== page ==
If anyone has seen the 1990 restoration that appeared on video in 1991, they will know to what I'm referring. In that edition we only see Taylor's face in the opening prologue. Later on, we hear his comments as a voice-over to medium shots of the orchestra as they tune their instruments. Those players on the screen, by the way, are not members of the Philadelphia Orchestra: they are actually studio musicians. The music for Fantasia was pre-recorded months prior to shooting in the Academy of Music in Philadelphia.
The DVD presents what was then known as the "roadshow" version of Fantasia, which toured a limited number of cities upon it's initial release. The film's distributor, RKO Radio Pictures, balked at the added expense involved in setting up special amplifiers and speaker systems to accomodate the requirements for the Fantasound soundtrack. The decision was made to trim some of the film's length, beginning with altering the narrative links, but also making horrendous cuts in some release prints (indeed, some later prints do not even contain the Bach Toccata and Fugue sequence.) At one point, Disney decided to take matters into his own hands and handle the distribution of the "roadshow" version himself. That version differs from subsequent release prints in that Taylor's face is visible throughought every linking narrative; and that the blue title card appears at the start of the intermission that follows Stravinsky's Rite of Spring. In the 1990 restoration the title card appears at the start of the film. Also, the original release had no screen credits: special programs with those details were distributed to patrons. The DVD edition also doesn't have screen credits, but information about the animators is touched upon during the commentary by Rudy Behlmer, et al.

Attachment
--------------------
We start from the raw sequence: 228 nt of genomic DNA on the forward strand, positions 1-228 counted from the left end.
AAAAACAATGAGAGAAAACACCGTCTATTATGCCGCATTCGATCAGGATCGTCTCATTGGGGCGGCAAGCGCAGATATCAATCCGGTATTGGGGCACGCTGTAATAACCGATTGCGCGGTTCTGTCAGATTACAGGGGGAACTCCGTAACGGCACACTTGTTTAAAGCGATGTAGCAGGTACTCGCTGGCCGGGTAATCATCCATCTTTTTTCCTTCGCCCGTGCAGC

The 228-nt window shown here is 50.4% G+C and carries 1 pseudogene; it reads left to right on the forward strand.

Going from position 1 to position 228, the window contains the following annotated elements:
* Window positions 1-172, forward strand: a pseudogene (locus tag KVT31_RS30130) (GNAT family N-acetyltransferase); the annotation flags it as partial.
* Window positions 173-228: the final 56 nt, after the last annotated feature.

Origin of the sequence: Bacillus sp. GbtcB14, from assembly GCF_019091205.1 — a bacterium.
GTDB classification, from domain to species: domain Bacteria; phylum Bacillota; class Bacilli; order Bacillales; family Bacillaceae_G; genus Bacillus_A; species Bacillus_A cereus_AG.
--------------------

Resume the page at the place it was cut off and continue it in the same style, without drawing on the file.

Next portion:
With regard to the soundtrack, the original optical, nine-track elements (which were mixed down to three tracks for the master print) have been missing for several decades. In 1955, the decision was made to transfer the extremely fragile and potentially unstable nitrate soundtracks to a four-track magnetic tape, because it was feared that the original tracks might not survive for much longer. This was done by playing the original tracks at RCA in Los Angeles and relaying the audio over telephone wires to the Disney Studios in Burbank. Unfortunately, during the transfer electronic hum and other noises ended up on the tape. Also, the telephone wires cut off at 8,000 Hz, so many viewers have never heard the full frequency and dynamic range that was capable utilizing the Fantasound system (which was a precursor of today's Dolby Surround-Sound.)